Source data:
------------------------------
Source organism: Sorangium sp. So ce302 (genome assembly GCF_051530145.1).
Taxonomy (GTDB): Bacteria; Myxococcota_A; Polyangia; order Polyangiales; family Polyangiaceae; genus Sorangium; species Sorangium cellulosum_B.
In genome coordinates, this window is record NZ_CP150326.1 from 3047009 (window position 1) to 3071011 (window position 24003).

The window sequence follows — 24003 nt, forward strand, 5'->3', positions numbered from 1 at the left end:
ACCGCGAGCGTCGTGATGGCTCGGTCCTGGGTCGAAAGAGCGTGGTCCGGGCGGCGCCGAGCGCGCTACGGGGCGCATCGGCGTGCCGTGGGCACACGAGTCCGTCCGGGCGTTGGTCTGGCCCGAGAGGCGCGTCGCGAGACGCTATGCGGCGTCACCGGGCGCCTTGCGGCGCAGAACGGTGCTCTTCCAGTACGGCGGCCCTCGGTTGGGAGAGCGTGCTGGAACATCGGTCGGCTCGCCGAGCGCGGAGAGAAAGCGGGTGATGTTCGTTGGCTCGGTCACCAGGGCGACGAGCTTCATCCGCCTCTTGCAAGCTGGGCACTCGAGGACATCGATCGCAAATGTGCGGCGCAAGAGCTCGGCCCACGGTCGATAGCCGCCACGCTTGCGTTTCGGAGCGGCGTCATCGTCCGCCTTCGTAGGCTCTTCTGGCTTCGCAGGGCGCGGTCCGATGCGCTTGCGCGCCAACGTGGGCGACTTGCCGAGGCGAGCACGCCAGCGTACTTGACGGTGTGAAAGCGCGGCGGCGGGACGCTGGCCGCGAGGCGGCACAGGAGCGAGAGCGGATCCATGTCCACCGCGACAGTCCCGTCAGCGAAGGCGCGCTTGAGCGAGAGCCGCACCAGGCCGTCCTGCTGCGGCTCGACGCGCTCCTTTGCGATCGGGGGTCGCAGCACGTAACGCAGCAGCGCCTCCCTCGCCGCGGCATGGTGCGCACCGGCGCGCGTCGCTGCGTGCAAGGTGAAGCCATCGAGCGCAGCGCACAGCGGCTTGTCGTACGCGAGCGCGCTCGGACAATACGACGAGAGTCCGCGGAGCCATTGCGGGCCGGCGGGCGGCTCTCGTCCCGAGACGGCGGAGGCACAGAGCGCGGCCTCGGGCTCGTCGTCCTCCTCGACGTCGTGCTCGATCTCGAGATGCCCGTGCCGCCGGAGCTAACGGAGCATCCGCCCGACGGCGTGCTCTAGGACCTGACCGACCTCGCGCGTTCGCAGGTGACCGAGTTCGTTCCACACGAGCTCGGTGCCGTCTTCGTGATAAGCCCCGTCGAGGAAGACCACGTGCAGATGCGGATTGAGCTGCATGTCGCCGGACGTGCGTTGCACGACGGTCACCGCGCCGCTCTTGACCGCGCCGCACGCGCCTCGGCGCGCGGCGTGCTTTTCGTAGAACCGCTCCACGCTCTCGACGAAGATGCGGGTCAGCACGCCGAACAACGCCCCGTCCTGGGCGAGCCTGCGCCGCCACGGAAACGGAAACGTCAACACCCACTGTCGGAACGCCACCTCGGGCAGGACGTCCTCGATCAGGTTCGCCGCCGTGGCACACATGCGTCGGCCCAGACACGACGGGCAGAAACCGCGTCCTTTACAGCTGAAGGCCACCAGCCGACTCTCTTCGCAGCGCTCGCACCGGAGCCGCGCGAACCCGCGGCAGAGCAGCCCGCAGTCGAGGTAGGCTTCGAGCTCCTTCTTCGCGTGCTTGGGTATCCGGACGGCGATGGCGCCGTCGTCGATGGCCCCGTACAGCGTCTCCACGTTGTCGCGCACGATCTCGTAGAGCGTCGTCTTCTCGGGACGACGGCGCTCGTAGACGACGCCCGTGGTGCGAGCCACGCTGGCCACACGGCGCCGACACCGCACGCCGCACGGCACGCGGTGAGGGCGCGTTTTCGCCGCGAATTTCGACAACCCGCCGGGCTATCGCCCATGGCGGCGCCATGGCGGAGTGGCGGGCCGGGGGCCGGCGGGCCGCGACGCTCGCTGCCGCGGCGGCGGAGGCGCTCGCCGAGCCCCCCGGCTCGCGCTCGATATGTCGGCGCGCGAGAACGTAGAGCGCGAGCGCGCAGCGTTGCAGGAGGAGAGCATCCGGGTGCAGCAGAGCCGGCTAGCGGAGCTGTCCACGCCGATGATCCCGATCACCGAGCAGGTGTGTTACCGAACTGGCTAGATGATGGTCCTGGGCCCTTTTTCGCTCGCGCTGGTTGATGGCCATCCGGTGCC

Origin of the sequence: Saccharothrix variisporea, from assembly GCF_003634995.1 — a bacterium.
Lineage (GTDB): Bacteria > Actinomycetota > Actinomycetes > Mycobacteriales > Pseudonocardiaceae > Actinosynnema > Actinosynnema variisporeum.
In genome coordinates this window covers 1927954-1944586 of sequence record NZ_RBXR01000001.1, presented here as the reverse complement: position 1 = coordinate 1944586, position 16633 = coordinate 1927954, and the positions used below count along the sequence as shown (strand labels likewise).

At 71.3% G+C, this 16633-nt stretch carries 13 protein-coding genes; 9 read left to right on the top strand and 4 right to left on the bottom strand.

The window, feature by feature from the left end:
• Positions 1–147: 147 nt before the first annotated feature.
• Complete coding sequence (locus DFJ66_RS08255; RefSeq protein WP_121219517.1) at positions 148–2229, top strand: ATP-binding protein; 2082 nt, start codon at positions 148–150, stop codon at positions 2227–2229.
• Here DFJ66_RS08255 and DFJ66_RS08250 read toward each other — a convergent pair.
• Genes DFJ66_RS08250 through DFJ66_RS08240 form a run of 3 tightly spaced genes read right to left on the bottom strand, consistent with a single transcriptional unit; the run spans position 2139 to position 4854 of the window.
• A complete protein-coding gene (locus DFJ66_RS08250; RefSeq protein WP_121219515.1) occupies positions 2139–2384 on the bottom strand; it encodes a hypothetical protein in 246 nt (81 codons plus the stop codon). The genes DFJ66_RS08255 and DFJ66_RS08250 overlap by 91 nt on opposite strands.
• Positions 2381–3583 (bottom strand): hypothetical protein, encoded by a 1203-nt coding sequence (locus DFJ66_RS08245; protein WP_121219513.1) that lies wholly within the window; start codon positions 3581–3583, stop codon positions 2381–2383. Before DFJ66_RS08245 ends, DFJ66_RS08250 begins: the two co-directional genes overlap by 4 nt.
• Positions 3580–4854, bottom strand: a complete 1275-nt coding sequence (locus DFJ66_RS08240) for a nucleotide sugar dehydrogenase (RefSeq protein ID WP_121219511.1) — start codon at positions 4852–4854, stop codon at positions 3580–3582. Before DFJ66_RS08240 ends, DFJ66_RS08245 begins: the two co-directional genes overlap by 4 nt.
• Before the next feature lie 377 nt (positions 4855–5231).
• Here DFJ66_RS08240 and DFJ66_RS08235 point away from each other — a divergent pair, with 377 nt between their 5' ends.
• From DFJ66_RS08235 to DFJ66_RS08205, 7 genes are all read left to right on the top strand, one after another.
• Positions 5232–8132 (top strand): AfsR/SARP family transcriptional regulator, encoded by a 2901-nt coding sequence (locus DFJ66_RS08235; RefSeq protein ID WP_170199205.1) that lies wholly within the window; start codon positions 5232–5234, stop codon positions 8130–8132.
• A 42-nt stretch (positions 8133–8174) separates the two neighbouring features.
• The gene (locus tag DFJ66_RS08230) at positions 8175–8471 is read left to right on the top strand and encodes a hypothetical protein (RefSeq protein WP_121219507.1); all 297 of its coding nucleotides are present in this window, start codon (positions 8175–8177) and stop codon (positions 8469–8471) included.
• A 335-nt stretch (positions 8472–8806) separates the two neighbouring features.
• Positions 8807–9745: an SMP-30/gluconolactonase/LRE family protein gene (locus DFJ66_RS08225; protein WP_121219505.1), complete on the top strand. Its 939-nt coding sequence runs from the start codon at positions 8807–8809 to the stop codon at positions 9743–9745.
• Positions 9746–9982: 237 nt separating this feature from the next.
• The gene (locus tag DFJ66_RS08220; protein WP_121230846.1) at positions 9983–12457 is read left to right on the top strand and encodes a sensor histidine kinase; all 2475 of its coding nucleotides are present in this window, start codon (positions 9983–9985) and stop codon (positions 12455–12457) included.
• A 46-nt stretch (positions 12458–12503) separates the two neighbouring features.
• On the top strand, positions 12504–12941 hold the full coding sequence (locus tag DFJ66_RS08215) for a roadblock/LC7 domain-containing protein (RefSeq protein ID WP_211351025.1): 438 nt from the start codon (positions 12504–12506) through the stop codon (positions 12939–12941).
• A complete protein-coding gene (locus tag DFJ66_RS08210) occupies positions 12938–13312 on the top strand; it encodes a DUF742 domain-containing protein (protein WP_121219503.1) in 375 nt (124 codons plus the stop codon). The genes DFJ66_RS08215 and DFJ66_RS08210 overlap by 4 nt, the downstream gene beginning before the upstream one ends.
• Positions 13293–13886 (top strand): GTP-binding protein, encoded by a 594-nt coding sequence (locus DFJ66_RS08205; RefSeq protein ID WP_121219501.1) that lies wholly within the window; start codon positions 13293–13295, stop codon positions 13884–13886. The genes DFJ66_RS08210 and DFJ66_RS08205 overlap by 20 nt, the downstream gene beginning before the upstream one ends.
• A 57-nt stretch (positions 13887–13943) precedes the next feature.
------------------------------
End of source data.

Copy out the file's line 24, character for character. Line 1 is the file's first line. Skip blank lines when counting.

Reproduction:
• A 335-nt stretch (positions 8472–8806) separates the two neighbouring features.